Debts are not often considered good. We tend to think of them in relation to how much we owe, who we owe them to, when they’re due for payment, and then whether we can repay them.
David was an exceptional man. He came into our lives when I was a teenager. My brother and I were competitive swimmers and as such used to travel up and down the country for competitions. During one of those trips my brother was billeted with David’s family in Christchurch. A connection was made which was to become a lifelong one.
The hospitality was returned when David’s children traveled north for swim meets and our parents became firm and very dear friends. They even went on shopping trips for antiques, and on overseas holidays together. They were in constant contact, sharing laughter, some hilarious escapades and tears.
Dave and Doreen and their seven children (including young wives and a fiance) flew up for my wedding the day before they ALL went on a european trip together. It was no trouble!
When my father died, and then my mother a few years later, David stepped in to the massive breach and took on the role of father to me and grandfather to my children – despite having about 17 of his own! No family was too big for him … his arms were wide, his reach was long and his heart was massive.
When they came to visit us from time to time, he would arrive at the door with a huge box of delicious fresh fruit – grapes were a favorite – and then would arrange them carefully and beautifully in our fruit bowl. He would step back and marvel at the beauty of the fruit – each piece had been chosen with particular care – no bruising – they were perfect.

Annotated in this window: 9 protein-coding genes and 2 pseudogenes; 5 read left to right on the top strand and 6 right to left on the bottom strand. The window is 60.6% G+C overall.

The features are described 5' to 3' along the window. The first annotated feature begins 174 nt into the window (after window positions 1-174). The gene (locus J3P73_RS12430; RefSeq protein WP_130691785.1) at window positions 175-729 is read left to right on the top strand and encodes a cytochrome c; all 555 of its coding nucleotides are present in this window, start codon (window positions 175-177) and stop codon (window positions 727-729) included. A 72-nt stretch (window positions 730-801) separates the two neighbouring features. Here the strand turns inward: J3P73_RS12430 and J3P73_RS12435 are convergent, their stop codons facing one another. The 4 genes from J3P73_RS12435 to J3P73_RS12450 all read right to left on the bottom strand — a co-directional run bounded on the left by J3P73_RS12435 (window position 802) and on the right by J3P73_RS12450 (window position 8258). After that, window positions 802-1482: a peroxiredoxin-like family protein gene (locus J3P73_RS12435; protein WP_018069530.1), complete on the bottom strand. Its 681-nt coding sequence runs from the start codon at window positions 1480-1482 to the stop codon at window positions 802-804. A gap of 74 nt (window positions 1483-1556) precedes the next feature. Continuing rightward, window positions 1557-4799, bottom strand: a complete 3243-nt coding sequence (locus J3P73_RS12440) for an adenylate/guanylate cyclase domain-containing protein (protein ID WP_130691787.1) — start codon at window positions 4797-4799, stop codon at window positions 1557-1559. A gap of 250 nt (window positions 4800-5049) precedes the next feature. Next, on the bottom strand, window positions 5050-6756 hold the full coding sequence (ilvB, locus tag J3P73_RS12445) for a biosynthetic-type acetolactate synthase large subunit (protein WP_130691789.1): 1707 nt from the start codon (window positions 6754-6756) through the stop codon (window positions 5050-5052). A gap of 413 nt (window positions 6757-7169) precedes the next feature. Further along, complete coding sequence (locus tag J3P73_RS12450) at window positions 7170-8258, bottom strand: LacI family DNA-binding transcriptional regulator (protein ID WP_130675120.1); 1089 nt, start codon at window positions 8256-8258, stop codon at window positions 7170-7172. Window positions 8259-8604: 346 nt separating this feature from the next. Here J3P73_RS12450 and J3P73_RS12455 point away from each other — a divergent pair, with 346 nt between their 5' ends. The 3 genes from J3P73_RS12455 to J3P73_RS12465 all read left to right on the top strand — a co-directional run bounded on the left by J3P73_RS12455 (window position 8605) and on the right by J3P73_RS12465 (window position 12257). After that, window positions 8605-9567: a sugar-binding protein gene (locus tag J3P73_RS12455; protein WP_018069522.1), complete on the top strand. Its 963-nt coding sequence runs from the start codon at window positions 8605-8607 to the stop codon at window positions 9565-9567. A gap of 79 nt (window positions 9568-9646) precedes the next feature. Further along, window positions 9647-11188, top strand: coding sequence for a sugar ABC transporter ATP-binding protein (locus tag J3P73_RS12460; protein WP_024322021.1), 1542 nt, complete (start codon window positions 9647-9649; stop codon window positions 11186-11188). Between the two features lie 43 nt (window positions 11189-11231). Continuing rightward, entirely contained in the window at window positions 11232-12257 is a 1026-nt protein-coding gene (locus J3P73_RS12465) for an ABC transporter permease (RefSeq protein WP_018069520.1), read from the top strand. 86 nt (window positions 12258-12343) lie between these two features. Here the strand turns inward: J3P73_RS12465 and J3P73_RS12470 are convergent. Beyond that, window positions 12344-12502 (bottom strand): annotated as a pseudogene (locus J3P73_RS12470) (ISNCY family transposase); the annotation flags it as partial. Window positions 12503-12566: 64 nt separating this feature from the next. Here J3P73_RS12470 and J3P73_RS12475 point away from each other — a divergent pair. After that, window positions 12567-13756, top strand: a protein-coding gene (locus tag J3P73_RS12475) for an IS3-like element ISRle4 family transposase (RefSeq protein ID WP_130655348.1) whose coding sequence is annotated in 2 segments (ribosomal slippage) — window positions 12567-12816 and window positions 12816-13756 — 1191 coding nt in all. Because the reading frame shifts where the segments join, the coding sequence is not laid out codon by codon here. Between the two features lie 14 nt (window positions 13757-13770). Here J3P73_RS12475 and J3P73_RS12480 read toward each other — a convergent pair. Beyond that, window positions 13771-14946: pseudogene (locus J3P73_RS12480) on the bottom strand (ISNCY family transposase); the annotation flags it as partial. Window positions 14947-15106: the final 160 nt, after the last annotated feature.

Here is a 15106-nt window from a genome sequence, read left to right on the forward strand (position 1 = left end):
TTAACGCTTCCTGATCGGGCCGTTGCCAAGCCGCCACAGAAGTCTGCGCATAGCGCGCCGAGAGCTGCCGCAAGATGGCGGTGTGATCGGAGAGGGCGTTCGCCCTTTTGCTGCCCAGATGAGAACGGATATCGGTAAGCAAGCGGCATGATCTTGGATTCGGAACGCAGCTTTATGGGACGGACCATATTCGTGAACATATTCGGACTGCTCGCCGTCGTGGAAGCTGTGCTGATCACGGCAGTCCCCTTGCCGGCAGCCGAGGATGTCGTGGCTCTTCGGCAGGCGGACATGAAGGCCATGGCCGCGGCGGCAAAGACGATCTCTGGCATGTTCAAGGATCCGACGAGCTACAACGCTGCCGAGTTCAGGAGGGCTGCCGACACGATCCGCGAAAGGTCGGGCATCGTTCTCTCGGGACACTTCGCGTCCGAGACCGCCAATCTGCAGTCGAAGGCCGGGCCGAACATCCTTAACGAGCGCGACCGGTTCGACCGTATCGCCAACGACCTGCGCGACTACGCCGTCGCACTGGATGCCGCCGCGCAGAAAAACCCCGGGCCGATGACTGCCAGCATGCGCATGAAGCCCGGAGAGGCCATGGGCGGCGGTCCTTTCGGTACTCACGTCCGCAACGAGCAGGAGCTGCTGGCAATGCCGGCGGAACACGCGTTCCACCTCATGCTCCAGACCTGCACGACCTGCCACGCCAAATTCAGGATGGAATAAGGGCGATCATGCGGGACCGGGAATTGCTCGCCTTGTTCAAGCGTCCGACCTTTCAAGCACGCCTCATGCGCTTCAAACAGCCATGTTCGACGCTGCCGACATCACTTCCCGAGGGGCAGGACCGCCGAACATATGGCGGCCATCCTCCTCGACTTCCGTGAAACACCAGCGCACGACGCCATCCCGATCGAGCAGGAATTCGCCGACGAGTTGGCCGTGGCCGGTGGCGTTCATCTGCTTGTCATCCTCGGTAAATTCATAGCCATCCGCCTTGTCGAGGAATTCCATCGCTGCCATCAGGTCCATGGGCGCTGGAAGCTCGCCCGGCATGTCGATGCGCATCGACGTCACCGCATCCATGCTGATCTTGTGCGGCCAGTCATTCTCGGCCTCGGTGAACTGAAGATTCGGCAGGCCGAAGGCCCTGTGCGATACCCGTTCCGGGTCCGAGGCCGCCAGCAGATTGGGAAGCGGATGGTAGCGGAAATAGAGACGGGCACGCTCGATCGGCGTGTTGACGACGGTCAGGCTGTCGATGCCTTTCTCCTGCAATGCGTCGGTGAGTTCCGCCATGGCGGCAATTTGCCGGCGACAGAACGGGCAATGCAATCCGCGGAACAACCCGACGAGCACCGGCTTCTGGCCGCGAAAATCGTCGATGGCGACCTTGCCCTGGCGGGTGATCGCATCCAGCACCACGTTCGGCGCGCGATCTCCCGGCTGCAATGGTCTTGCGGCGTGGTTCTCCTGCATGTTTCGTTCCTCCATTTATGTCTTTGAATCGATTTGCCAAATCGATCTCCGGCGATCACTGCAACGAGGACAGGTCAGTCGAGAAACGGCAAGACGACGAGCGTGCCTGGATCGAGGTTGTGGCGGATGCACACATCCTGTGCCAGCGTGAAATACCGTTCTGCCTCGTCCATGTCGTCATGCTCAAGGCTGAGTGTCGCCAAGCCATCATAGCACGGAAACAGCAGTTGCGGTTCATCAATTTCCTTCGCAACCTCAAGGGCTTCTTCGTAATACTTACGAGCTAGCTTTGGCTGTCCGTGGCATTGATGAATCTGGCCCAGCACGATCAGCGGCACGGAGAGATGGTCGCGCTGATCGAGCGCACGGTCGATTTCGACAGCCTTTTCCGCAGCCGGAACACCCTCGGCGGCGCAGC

He would gather my children in his lap and whisper lovely memories about their grandparents in their ears. He would tell them how much their grandparents (Adam and Margaret) would have loved them. He would tell them how special they were and how much he and Doreen loved them. Doreen would do the same. I remember my eyes welling as we bathed their warmth.
My kids adored them.
Dave’s generosity knew no bounds. My mother had been diagnosed with a brain tumor and was fulfilling one of her dreams in doing a course at the Royal School of Needlework in London. I had two small children and little income. My heart was breaking at the thought of my beloved Mum going all that way on her own, knowing that her time was limited, suffering from excrutiating headaches and overwhelming tiredness.
David helped me get there. How could I ever repay him.
“You don’t have to repay me Rossi, just do the same for someone else when you can.”
Dave died last year aged 80. This precious photo of him was taken when visiting Christchurch several months before his death. I am so lucky to have known him – to have experienced his love and warmth and his fine example.
I’ve recalled his words often over the years. I haven’t forgotten …
I consider his answer best debt and hope that I return it many times over during my life.